Thirdmill Study Bible

Notes on James 2:21-4:12

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Considered righteous - James 2:21-23

What might seem like a contradiction of Paul’s soteriology is actually mirrored in James’ letter. Both apostles look to Abraham as an example of true, saving faith. Paul claims that Abraham was justified by faith apart from his works (Rom. 4:1-25; Gal 3:6-9). But, James writes, Abraham was justified by works. The key to understanding the relationship between James and Paul is defining the word “justify” in both contexts. Both use the same Greek word for “justify” (dikaioō), but in different contexts with different emphases. Writing to the churches at Rome and in Galatia about how to receive Gentile converts into the covenant community, Paul emphasizes the means and object of their justification, faith in Christ alone. Writing to established Christians about what a life of faith and wisdom looks like, James emphasizes the authenticity or fruit of faith. As an example, James cites Genesis 22:9-10, when Abraham offered up Isaac his son on the altar in obedience and faith. The proper fruit of true faith in obedience or ‘good deeds’ is also affirmed repeatedly in Paul’s writings (cf. Eph 2:8-10; Phil 2:12-16; Titus 2:11-14). See WCF 11; WLC 70-73; CD 5.6; BC 23.

Unfruitful faith, confronted - James 2:24

James used the word justified in a different context with a different emphasis from Paul (see note above on 2:21-23). Addressing the quality of true faith, James uses the definite article in 2:14 to mark “this kind of faith.” The kind of faith that James confronts is a dead, unfruitful faith without deeds (see notes above on 2:14-17). This kind of naked faith justifies no one because it is not a saving faith.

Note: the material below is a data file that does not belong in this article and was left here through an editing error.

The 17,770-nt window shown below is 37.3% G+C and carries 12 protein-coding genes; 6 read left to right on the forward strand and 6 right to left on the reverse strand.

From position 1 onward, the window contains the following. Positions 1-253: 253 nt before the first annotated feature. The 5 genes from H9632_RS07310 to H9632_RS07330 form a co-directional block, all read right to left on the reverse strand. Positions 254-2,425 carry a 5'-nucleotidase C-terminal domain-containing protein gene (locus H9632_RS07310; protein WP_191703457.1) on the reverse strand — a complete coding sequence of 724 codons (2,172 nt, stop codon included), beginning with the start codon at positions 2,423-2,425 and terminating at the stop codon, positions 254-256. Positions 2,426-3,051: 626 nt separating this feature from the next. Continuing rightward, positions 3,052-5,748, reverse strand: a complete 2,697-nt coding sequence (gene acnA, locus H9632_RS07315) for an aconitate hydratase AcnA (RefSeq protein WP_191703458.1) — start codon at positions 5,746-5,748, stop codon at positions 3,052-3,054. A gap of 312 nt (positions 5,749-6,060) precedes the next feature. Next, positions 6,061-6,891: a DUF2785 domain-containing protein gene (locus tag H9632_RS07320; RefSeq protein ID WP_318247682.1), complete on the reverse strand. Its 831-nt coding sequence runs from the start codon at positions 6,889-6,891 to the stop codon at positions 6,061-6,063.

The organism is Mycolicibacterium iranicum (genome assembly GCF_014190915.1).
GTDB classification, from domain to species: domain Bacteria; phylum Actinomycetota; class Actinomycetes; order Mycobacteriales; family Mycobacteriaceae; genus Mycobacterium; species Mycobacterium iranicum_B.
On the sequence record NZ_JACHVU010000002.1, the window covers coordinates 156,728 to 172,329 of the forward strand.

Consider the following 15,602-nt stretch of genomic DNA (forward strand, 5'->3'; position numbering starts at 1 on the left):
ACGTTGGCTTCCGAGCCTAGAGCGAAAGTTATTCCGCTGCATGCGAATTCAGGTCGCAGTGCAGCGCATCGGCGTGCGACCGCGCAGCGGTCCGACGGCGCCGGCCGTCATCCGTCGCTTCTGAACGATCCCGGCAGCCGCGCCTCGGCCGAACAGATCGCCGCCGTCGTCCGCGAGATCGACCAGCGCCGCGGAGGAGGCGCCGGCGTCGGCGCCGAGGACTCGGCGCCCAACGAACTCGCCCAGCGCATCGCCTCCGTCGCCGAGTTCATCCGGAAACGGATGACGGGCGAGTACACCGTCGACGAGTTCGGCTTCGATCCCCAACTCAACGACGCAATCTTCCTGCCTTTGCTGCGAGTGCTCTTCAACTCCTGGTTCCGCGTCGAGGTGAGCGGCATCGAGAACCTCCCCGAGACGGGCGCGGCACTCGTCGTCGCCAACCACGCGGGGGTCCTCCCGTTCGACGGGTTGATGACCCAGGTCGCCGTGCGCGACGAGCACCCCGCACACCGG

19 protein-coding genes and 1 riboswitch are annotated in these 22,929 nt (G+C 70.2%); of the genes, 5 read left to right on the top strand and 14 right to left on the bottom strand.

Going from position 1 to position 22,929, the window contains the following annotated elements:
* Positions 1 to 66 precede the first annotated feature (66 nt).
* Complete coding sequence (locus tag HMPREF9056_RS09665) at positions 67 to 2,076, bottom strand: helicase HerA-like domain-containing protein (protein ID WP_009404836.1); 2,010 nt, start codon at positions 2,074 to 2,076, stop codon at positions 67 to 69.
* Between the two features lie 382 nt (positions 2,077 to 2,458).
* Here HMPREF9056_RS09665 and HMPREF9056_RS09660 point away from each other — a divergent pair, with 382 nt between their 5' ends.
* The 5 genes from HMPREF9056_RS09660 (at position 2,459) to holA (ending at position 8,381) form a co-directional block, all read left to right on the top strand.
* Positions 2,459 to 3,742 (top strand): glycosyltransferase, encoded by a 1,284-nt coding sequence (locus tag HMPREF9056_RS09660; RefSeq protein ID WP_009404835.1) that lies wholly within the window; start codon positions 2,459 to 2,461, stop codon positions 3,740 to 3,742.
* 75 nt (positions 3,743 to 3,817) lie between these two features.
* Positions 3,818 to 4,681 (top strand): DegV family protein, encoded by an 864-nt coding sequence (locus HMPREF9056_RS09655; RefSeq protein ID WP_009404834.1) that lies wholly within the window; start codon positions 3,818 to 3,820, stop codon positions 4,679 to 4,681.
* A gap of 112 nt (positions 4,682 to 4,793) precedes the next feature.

Rahab's deeds demonstrated her faith - James 2:25-26

James concludes this section with one more example. Rahab was also vindicated by deeds when she believed the God who sent messengers to her in Jericho and demonstrated her faith by aiding their mission (Josh. 2:1-15). James concludes this section with a proverb that compares faith apart from works to a human body without a spirit or breath. See WCF 11.2.

Wisdom and Peace. - James 3:1-4:12

In this section, James addresses the issue of division in the church. In 3:1-12, he describes how a lack of self-control over speech causes great harm in the church. In 4:1-12, he goes deeper to address the motivations of harsh speech and other forms of conflict, self-ambition. Between these two sections, 3:13-18 contrasts this earthly ‘wisdom’ or way of life, with heavenly wisdom. This “wisdom from above” (3:17) is “peace-loving” and “full of good fruit,” and can heal division, if human desires are submitted to God.

Take Control of Your Tongue. - James 3:1-12

In the first part of this section, James discusses troubles caused by the tongue, that is, harmful speech. With numerous images and proverbial examples, James shows though the tongue is small, it is powerful. Wisdom tames the tongue as an instrument of blessing, rather than a weapon of cursing, boasting or slander.

Teachers judged more strictly - James 3:1

Like legal testimony in a court, teaching is a highly responsible form of speech, because it transfers the wisdom of character with its content. Thus, James warns his audience not to become teachers on the grounds of a more severe judgment. God expects those with greater authority to meet greater expectations and higher standards (Luke 12:35-48; Heb 13:17).

We all stumble - James 3:2

According to James, a fully developed man does not stumble in what he says. Speech is an indicator of the inner nature of a person, revealing the heart. James’ proverbial saying is not an expectation of perfection, for he acknowledges that we all stumble. Rather, it is an observation that self-control in a person’s speech usually indicates personal discipline in other areas of life. See WCF 6.5; WLC 149.

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